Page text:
The Recovery Journey Project
The Recovery Journey Project is a multi-year research study that aims to better understand the recovery process among those who receive mental health and addiction treatment. It is one of the only longitudinal studies in Canada designed to measure key indicators of recovery over time. The data collected can be used to monitor and evaluate treatment quality and effectiveness, generate new knowledge about the recovery process, and help shape the future of mental health and addiction treatment in Canada.
The Recovery Journey Project is conducted and led by researchers at Homewood Research Institute (HRI). HRI works directly with key treatment providers to collect data from former patients and clients. Results from the study will be shared with many different audiences including the participants themselves, treatment providers, researchers, and the general public.
The Recovery Journey Project has five key features:
Data Storage, Management and Analysis
Knowledge Translation Activities
The Recovery Questionnaire
To look at changes in recovery outcomes over time, we collect and analyze data from participants who have agreed to complete questionnaires at one, three, six, and twelve months post-discharge. The 20-minute questionnaires ask participants about various indicators of recovery, including:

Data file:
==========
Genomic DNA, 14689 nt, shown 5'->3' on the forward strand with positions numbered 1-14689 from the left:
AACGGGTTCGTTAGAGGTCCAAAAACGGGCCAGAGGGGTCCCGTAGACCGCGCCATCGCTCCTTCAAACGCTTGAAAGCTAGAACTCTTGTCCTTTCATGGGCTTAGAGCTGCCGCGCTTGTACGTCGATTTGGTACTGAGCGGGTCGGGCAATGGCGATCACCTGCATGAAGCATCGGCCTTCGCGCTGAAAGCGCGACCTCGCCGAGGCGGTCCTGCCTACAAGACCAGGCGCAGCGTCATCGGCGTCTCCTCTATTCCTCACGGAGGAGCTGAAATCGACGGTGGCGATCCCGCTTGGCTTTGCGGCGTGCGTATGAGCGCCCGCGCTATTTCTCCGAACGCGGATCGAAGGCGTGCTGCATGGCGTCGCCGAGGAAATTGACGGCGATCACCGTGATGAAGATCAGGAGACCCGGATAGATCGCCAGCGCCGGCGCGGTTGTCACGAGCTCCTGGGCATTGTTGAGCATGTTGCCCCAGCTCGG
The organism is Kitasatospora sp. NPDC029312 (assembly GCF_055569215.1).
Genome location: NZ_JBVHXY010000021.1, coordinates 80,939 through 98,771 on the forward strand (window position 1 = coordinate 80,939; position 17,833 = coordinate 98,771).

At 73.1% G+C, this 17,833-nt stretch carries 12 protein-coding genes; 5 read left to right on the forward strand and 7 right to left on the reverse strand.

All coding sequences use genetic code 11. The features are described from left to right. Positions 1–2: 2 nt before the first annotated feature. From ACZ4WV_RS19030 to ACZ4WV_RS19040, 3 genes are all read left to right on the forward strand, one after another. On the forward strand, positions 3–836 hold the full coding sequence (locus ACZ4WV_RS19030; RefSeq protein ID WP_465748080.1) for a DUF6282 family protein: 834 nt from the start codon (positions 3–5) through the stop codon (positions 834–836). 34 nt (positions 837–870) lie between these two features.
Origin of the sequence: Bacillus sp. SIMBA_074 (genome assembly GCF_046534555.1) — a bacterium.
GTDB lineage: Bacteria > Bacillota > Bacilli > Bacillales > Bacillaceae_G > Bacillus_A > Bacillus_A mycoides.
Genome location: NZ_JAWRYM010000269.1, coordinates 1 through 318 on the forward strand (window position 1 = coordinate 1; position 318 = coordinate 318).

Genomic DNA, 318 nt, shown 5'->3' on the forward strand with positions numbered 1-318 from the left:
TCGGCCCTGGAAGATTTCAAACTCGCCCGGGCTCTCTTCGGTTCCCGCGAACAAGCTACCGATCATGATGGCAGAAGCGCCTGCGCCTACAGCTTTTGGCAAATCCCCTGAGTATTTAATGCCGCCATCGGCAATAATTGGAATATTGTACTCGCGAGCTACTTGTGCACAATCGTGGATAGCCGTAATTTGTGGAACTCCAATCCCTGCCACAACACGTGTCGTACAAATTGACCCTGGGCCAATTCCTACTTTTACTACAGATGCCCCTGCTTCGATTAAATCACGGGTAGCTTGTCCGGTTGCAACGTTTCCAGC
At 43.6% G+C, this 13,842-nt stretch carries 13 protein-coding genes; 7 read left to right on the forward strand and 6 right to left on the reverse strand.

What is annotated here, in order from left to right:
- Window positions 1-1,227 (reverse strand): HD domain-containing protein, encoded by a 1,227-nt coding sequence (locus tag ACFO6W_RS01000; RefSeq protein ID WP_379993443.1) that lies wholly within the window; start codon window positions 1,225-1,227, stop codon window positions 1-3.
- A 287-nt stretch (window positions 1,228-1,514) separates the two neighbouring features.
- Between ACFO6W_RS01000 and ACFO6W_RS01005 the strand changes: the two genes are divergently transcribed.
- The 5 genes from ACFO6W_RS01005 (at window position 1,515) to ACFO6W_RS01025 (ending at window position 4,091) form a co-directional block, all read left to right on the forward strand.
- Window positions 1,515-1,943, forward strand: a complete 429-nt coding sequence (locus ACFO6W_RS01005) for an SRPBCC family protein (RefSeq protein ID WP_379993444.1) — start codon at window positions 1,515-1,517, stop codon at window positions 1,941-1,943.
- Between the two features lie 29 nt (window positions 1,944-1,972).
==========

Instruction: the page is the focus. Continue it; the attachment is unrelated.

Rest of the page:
• Mental health
• Substance use
• Confidence to remain abstinent
• Environmental risks and social supports
• Aftercare involvement
• Physical health and activity
• Social functioning
• Occupational functioning
• Health services use
• Quality of life and life satisfaction
History of the Project
The Recovery Journey Project, originally called Post-Discharge Outcomes (PDO) Monitoring, was launched in the Addiction Medicine Program (AMP, formerly known as the Addiction Medicine Service) at Homewood Health Centre in 2015. Over time, the scope of the monitoring system evolved, and we have upgraded recovery measures, data collection procedures, analyses, and reporting practices to establish the full-scale research study currently implemented in AMP (as of April 2018), and The Residence at Homewood (as of August 2018).